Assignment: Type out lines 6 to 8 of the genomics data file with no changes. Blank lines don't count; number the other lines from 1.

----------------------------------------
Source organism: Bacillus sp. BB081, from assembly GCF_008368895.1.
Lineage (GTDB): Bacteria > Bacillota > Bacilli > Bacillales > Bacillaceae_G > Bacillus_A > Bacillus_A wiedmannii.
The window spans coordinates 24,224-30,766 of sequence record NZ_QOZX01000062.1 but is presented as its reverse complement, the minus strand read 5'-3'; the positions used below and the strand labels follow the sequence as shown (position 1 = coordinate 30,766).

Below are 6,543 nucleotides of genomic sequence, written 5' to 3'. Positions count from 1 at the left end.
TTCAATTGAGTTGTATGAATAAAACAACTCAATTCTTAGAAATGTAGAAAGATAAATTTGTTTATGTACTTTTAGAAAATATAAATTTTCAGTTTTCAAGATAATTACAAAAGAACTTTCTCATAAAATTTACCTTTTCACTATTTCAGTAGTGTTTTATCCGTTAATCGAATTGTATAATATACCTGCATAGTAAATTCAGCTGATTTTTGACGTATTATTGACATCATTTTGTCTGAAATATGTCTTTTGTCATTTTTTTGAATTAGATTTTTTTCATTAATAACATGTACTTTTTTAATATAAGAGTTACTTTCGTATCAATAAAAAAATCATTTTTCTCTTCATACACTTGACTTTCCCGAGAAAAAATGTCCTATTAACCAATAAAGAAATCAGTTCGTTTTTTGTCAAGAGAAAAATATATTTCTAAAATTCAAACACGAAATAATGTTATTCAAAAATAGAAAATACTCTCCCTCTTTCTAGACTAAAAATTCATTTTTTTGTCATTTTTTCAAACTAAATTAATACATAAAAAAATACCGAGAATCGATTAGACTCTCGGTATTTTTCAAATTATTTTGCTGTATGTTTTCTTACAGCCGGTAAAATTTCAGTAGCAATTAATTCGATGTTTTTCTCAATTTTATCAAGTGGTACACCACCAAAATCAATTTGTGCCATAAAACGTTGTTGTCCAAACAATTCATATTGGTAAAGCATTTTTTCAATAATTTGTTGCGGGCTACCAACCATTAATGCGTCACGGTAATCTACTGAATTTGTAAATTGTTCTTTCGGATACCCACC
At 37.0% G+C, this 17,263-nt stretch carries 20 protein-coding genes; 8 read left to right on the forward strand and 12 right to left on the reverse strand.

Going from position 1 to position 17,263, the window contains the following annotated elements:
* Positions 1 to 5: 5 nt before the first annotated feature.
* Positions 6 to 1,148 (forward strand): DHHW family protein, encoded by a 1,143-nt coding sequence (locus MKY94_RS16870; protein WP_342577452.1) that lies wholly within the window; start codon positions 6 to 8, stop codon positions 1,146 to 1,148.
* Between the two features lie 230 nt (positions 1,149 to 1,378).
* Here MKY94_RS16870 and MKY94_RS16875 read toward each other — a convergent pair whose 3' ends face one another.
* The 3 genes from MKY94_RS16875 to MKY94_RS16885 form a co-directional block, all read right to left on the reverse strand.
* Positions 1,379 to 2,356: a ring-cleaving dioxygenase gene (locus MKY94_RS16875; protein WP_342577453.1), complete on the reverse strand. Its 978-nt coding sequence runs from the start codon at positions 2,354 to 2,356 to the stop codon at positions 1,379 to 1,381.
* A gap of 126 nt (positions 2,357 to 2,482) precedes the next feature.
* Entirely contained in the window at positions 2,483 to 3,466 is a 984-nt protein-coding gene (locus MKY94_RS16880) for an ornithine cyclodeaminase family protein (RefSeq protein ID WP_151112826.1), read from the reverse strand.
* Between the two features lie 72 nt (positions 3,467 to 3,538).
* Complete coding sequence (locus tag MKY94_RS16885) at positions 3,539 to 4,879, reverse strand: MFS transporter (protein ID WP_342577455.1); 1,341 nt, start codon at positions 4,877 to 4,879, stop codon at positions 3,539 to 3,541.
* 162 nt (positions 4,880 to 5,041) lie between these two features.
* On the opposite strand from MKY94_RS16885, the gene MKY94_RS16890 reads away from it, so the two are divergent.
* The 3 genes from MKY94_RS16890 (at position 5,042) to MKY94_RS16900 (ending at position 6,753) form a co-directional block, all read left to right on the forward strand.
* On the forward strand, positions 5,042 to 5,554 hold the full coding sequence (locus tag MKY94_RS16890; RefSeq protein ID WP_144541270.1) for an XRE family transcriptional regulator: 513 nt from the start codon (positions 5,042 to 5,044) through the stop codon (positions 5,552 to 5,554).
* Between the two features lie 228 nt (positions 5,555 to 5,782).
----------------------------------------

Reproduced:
At 37.0% G+C, this 17,263-nt stretch carries 20 protein-coding genes; 8 read left to right on the forward strand and 12 right to left on the reverse strand.

Going from position 1 to position 17,263, the window contains the following annotated elements:
* Positions 1 to 5: 5 nt before the first annotated feature.